Bank Description & Geography

First Northern Bank was established in 1910 and currently has a 10 branch network in and around Sacramento.

FNRN_geo.PNG

Financial Overview

FNRN

Notable Ownership

  • Directors / Named Executives, as group – 9.7%
  • Banc Funds – 3.4%

Prospective Buyers

  • Umpqua ($26B Assets / UMPQ)
  • TriCo Bancshares ($6.3B / TCBK)
  • First Foundation ($5.5B / FFWM)
  • Westamerica Bancorporation ($5.5B / WABC)
  • River City Bank ($2.2B / RCBC)

Eagle Financial Services, Inc. (EFSI)

Eagle Financial Services, Inc (EFSI), headquartered in Berryville, VA , is a bank holding company for the Bank of Clarke County. Bank of Clarke County currently operates 12 branch offices in Northern Virginia (west of Washington DC) and its largest market is Winchester, a city of ~28,000 residents in the Shenandoah Valley.

The weakness in bank stocks and the broader market has EFSI shares down ~20% since its 2018 highs. The current valuation on shares of EFSI (12x P/E and 125% P/TBV) provides a good entry point to start accumulating a position in an attractive banking franchise.

EFSI has proven its mettle over the years. Bank of Clarke County has been in business since 1881(!). EFSI managed through the previous financial crisis without printing a full year net loss. The crisis and credit overhang hit bank profitability the hardest in FY 2010, when EFSI reported $1.12 EPS, 6.7% ROE, and 3.34% NPAs (its highest level of nonperforming assets). Since 2012, EFSI has been firing on all cylinders with full-year ROAs above 1% and ROEs ranging from 8-11%. As positioned today, 1%+ ROA and 10%+ ROE profile is a reasonable forecast for returns during expansionary periods.

Primary drivers setting up EFSI shareholders for continued investment performance over the near- and longer-term:

  1. Compounding Earnings: Under the current regulatory environment, ROE should continue to compound at a 10%+ rate and provide attractive growth and investment returns to shareholders. Bank of Clarke County is well established in its banking markets (very attractive deposit/funding franchise) and is positioned to deliver continued returns on equity.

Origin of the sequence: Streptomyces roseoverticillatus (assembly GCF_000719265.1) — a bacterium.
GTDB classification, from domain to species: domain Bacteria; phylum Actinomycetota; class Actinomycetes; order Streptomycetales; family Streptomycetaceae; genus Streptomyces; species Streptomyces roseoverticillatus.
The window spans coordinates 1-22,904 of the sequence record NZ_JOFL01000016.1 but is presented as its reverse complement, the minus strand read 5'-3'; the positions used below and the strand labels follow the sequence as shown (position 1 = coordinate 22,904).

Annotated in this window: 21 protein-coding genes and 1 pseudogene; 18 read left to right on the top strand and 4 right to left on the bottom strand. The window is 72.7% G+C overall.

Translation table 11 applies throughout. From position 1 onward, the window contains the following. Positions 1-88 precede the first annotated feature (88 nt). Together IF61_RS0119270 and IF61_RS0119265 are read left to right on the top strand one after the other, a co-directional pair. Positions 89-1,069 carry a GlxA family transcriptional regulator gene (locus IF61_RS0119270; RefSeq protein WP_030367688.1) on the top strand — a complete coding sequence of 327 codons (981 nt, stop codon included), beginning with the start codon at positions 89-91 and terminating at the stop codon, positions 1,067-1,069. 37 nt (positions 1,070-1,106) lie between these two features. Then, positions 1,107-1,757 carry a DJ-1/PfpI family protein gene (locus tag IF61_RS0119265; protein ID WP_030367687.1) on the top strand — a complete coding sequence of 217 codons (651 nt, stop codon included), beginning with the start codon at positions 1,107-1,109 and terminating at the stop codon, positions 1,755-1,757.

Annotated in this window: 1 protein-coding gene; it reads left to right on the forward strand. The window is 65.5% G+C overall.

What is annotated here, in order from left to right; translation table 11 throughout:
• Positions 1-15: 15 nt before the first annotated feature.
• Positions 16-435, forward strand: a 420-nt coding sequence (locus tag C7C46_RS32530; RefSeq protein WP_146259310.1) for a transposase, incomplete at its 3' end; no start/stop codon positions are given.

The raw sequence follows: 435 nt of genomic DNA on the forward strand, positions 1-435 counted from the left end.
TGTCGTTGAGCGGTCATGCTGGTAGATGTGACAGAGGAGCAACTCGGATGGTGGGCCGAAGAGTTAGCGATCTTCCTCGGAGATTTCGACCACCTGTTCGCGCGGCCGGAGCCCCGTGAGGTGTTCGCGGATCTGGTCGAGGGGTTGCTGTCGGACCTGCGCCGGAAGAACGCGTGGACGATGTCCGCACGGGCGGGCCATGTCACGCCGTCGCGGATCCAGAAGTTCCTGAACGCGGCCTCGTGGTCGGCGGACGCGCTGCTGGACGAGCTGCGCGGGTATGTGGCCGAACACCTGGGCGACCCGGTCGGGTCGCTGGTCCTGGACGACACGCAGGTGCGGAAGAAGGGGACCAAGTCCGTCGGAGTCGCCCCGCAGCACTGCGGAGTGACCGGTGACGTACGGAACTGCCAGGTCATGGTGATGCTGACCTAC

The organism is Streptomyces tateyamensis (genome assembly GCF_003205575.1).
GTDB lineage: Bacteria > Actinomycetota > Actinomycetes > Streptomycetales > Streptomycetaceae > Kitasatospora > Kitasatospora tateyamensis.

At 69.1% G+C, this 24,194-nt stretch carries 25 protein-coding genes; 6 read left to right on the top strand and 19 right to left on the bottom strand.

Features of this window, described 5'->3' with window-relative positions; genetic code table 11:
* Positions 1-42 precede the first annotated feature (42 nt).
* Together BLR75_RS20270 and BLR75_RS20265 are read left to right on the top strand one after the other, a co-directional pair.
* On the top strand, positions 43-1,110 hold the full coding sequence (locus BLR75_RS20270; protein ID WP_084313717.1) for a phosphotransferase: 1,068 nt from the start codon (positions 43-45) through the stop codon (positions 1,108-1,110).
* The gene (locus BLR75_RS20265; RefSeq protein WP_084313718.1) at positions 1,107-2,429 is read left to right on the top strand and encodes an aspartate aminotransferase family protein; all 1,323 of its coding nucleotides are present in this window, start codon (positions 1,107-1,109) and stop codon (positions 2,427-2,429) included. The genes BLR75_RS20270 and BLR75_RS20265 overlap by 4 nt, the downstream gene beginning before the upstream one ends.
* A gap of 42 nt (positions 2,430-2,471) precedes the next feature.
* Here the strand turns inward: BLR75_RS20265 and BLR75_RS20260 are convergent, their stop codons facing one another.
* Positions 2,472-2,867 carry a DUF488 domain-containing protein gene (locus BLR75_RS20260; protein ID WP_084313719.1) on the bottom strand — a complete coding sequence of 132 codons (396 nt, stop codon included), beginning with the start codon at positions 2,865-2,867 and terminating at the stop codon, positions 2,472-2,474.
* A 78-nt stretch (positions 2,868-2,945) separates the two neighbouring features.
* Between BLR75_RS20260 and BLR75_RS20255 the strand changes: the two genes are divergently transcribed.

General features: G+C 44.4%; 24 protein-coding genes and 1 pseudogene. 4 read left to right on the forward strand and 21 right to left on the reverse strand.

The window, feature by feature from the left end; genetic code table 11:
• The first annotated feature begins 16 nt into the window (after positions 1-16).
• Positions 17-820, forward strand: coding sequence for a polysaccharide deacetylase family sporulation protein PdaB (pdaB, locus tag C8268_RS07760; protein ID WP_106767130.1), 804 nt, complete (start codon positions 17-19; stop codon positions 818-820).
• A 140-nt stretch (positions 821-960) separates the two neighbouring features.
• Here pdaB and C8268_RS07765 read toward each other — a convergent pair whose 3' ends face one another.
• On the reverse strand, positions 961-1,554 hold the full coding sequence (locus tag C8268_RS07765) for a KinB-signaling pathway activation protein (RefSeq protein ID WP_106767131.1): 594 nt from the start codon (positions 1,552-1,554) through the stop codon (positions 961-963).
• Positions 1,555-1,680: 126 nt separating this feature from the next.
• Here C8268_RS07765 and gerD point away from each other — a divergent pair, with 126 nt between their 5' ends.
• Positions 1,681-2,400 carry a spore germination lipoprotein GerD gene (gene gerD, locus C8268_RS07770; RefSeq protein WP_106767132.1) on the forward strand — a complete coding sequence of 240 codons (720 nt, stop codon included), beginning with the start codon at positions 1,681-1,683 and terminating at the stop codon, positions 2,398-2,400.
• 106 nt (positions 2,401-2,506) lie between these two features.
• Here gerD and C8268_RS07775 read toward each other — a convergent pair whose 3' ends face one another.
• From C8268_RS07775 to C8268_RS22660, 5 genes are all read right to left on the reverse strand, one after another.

2. Dividend Income: EFSI pays a current dividend yield of ~3.14% and the current payout ratio is a manageable 39%.
  3. Potential M&A Upside: from an acquirer’s perspective, EFSI checks off just about every box on a Bank M&A wish list:
    • Market Geography: Bank of Clarke County is a well-established deposit franchise in the Shenandoah Valley area of Northern Virginia. There are several in-market and adjacent-market competitors that would take a long look at EFSI.
    • Deposit Funding: Just like Peoples Bancorp of NC (PEBK), EFSI’s deposit position is as good as it gets in 2018. Nearly 37% of its deposits are noninterest-bearing, which is great, and the cost of its interest-bearing deposits is an attractive 47bps. This is a valuable deposit franchise. With a 0.30% total cost of funds: 0.30% and a ~85% loan/deposit ratio, a potential acquirer can forecast another $100 million in loan growth (agnostic to market geography) with a funding cost of 30bps.
    • Capital & Equity Positions: simply put, EFSI has excess Capital and Equity on its balance sheet, which is a lever an acquirer can pull to drive incremental earnings in its M&A model.
    • Asset Quality: the credit review and discount applied in an M&A purchase agreement can be tricky when “rural” banks are involved. EFSI has ~90bps of nonperforming loans as of 9/30/2018, which is a little high for my taste, but I can get behind a franchise with a proven credit underwriting track record: NPLs and Charge-offs never exceeded 5% and 1.5%, respectively, during the financial crisis. I’m not overly concerned about credit issues for potential buyers.

Some concerns that could pressure earnings/profitability/growth to keep an eye on:

  • Economic Cycle
    • Hard to forecast where we are here, but all banks and shareholders, no matter the quality of management, bear the risk of a downturn in the local and national economy.
  • Rural Geography
    • Always a wild card

Bank Description & Geography

Bank of Clarke County currently operates 12 banking offices, mainly in the Shenandoah Valley area of Northern Virginia, and 1 loan production facility near its headquarters in Berryville, VA.

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Financial Overview

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Notable Ownership

  • James Wilkins, Jr. (age 72, Board member) – 8.0%
  • Directors / Named Executives, as group – 22.6%
  • Banc Funds – 2.0%

Prospective Buyers (active market a lot of potential buyers)

  • First Citizens ($36B Assets / FCNCA)
  • United Bankshares ($19B / UBSI)
  • Union Bankshares Corp ($16B / UBSH)
  • Sandy Spring Bancorp ($8.1B / SASR)
  • Eagle Bancorp ($7.9B / EGBN)
  • City Holding ($4.4B / CHCO)
  • Summit Financial Group ($2.1B / SMMF)
  • FVCBankcorp ($1.3B / FVCB)